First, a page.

HOUSE THERAPY: RELAXING
What else is your home really for? It isn’t meant to be stimulating in the adrenaline pumping way of an aerobic workout or climbing to the top of Machu Pichu. It isn’t meant to be stress-inducing, producing angst the way an argument with a co-worker or a political debate might. Nor is it meant to be a stage set where you perform for the world. Home does, however, have to work hard and function on many levels. Consider that your home’s most important job is being your haven, your place of respite, your shelter. Now, how do you know if your home is doing its job? Well, are you relaxed?
How do we create a home that is relaxing? Anyone you talk to about this, and I’d suggest you do, will give you a different idea. It can be very personal. For me, to have an overstuffed lounge chair and big screen TV does not produce much more than anxiety, though I do like comfort. Some would argue that the same lounge chair and TV is relaxing for them and falling asleep in same is proof (however, studies show watching/sleeping to TV is not actually relaxing or healthy).
Think about these things:
Tactile Energy – Think raw wood next to lacquer.
Restrained Quietude – Think limited palette, low contrast value (darkness to lightness ratio).
Complex Simplicity – Think monochromatic color scheme with intentional contrasting color.
Sense of Humor – Think humor, wit – being serious all the time is not relaxing.
Sensuality of Time – Think watching the passage of the sunlight through a room or garden.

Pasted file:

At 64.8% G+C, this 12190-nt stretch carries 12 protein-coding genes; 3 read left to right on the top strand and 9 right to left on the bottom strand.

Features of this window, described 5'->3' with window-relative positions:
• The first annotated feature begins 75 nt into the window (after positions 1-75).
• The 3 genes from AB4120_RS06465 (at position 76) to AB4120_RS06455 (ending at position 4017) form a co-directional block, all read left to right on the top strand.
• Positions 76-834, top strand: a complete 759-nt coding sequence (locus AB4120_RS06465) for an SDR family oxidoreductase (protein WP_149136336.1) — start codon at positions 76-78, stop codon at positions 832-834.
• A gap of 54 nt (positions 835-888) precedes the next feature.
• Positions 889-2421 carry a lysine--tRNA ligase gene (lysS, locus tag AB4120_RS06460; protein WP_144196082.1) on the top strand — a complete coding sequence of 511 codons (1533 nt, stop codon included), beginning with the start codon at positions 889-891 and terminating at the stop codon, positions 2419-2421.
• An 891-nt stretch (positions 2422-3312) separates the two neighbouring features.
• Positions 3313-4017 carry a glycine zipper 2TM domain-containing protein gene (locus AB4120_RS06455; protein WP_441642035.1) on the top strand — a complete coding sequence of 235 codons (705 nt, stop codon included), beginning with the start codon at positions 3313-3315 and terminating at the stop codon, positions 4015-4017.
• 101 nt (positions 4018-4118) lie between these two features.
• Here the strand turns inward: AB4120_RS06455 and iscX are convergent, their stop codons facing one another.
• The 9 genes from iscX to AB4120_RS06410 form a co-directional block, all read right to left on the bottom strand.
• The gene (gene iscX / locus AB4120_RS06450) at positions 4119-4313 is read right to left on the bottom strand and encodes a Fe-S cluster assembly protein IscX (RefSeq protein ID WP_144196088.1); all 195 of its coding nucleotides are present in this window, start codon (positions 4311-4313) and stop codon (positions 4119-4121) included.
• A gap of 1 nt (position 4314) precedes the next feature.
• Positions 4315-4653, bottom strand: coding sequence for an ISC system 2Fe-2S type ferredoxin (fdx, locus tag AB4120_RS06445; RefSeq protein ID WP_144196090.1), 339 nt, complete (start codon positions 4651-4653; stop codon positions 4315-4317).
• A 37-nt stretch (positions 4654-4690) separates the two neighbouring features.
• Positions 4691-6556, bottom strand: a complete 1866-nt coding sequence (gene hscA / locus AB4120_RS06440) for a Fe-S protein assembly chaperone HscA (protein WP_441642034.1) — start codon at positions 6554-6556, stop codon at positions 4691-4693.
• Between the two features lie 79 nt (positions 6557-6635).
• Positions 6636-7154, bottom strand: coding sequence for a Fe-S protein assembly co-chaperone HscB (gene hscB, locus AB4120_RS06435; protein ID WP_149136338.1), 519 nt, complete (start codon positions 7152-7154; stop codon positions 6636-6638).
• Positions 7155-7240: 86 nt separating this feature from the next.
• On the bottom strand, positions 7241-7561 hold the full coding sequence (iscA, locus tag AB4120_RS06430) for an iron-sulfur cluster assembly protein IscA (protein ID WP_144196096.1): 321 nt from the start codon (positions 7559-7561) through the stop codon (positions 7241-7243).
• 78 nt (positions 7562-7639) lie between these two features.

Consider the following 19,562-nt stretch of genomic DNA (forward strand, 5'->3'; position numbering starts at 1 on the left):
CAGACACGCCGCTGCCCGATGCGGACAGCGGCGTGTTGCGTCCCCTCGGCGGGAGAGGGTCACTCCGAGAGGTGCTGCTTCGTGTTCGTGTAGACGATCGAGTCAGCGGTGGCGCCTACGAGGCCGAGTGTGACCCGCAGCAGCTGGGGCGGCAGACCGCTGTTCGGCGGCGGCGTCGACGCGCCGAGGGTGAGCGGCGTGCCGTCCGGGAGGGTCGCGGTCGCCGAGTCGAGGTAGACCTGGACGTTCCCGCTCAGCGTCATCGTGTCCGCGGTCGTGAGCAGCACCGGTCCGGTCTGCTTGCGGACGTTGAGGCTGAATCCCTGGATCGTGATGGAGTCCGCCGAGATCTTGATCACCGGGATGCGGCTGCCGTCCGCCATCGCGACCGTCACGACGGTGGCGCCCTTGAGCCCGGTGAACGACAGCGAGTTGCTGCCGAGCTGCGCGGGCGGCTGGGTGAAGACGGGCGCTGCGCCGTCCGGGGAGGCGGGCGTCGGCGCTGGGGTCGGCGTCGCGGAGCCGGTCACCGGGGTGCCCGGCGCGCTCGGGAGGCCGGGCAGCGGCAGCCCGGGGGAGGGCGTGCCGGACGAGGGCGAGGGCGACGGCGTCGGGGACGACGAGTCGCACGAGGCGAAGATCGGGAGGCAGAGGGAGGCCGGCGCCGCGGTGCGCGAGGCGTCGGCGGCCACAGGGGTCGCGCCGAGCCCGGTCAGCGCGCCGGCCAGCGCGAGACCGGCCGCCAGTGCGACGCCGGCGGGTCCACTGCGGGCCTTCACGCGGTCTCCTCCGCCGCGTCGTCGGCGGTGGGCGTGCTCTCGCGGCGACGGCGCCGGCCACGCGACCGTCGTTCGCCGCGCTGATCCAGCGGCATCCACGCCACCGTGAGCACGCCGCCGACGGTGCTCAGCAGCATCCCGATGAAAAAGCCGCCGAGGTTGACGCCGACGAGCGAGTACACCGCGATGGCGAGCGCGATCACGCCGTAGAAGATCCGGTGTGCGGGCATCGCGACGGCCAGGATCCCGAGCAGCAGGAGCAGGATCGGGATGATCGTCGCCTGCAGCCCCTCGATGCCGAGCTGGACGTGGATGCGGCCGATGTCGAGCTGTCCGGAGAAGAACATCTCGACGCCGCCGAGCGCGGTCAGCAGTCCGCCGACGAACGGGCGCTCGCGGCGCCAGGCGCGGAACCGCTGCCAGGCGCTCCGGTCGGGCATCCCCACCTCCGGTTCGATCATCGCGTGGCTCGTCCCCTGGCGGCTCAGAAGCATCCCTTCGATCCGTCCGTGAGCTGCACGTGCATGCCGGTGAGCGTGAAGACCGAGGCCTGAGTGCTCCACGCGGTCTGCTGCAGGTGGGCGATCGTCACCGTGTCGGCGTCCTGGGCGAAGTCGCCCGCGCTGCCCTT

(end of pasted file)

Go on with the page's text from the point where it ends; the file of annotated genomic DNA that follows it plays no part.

Knowledge of Place – Think about how comforting it is to know where you are in the world.
Appropriate ‘Fit’ness – Think how your house fits in your neighborhood, town, state, continent and how the objects fit in each room and with you.
While you’re home, take your copy of FACE, a notepad and pen and go to two places in your house (Forget about your day and distractions, get grounded, then GO):
• First, sit in your favorite spot, wherever that is.
• Next, go to the most important place, the place you would go with guests, friends or family. These may be exactly the same; they may be different areas of one space; they may be on completely different floors.
• Are you there? Consider the “Think” list above while you’re in these places.
Do it for yourself, and if that doesn’t work for you — do it for me. As you ponder and look around with these concepts in mind, jot down whatever comes up…no filters. HINT: You really want to feel the same level of stress-free relaxation in both places!
Let me know how it goes…
About the author: Ren Campbell has practiced the discipline of architectural interior design for over 30 years. He’s been a University studio instructor and currently consults with individuals on their issues concerning their homes and how they live in them. For House Therapy questions, email firstname.lastname@example.org.
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